Agent Orange Word CloudThe general public typically associates Agent Orange exposure with serving in Vietnam, but Veterans who served in other areas may have been exposed as well. The VA has a list of service locations that qualify for a presumptive service connection when a Veteran has been diagnosed with an Agent Orange-related illness.

Requirements for a Presumption of Exposure

The VA outlines several different scenarios that qualify for a presumption of exposure to Agent Orange. These scenarios focus on a Veteran’s date of service, assigned location, and/or specific duties. There is no minimum length of time a Veteran must have been exposed to Agent Orange to qualify for benefits.

If you served in one of the following locations between January 9, 1962, and May 7, 1975, you qualify for a presumption of exposure: 

  • Vietnam
  • On regular perimeter duty of a U.S. Army installation in Thailand or a Royal Thai Air Force base in Udorn, Takhli, Korat, U-Tapao, Nakhon Phanom, Don Muang, or Ubon
  • On a U.S. military vessel operating in the inland waterways of Vietnam
  • On a vessel located no more than 12 nautical miles seaward from the waters of Vietnam and Cambodia

If you served in one or more of the following areas between September 1, 1967, and August 31, 1971, you qualify for a presumption of exposure:

  • In or near the Korean DMZ
  • In a regular Air Force unit location where you had contact with a C-123 aircraft with traces of Agent Orange due to your flight, ground, or medical duties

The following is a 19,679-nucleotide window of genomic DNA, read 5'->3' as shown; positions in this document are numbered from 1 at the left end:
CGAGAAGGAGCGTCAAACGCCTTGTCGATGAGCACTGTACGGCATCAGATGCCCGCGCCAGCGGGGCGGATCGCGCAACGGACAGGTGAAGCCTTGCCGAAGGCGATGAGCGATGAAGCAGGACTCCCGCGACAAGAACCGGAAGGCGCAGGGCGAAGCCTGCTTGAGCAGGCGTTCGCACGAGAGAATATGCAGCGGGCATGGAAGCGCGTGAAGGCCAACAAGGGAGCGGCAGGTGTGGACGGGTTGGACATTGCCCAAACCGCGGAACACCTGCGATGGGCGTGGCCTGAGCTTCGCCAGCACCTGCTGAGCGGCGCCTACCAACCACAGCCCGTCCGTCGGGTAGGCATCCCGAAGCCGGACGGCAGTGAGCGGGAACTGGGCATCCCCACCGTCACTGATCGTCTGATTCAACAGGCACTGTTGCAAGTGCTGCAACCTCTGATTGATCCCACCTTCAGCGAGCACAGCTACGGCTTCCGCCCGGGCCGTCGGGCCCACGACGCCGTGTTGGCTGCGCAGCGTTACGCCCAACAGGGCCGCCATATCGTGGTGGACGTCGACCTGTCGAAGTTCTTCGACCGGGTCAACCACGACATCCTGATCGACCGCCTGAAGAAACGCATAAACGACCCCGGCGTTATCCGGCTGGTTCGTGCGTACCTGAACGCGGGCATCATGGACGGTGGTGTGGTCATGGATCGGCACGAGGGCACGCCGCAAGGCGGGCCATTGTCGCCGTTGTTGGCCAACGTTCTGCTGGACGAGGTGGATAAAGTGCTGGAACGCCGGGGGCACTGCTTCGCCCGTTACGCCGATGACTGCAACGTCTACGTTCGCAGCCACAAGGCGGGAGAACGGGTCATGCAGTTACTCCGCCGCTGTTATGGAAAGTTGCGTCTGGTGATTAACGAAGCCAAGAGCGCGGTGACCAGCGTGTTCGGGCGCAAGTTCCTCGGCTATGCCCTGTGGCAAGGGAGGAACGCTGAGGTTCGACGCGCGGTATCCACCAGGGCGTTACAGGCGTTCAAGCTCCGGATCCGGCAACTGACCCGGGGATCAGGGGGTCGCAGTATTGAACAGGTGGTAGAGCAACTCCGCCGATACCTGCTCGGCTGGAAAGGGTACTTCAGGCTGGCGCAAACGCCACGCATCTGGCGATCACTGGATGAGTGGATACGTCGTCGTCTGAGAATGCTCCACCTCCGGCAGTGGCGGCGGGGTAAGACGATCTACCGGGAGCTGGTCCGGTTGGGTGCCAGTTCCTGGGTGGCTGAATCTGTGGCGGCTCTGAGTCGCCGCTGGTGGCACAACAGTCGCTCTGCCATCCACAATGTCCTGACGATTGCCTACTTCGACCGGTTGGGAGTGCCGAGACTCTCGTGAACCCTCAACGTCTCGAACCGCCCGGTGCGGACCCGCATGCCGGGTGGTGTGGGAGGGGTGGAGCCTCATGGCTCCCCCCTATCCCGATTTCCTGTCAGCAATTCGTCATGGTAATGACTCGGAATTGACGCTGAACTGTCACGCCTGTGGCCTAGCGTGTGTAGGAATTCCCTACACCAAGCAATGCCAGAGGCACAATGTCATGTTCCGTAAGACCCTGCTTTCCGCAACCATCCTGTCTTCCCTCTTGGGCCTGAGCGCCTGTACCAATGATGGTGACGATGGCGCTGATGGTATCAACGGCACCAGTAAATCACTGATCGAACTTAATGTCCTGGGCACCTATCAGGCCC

• Any location where your duties included transporting, testing, storing, or other uses of Agent Orange

Finally, you may be eligible for a presumption of exposure if you were a reservist at one of these locations:

  • Lockbourne/Rickenbacker Air Force Base (Ohio) from 1969 to 1986
  • Westover Air Force Base (Massachusetts) from 1972 to 1982
  • Pittsburgh International Airport (Pennsylvania) from 1972 to 1982

We’re Dedicated to Helping Veterans Receive Compensation for Agent Orange Exposure

Agent Orange exposure has been linked to a number of serious illnesses, including bladder cancer, prostate cancer, respiratory cancer, Parkinson’s Disease, hypothyroidism, and Type 2 diabetes. Veterans benefits lawyer Sean Kendall and his team are committed to helping Veterans affected by Agent Orange access the benefits they need to provide for themselves and their families. Contact our office today to schedule a free, no-obligation initial consultation.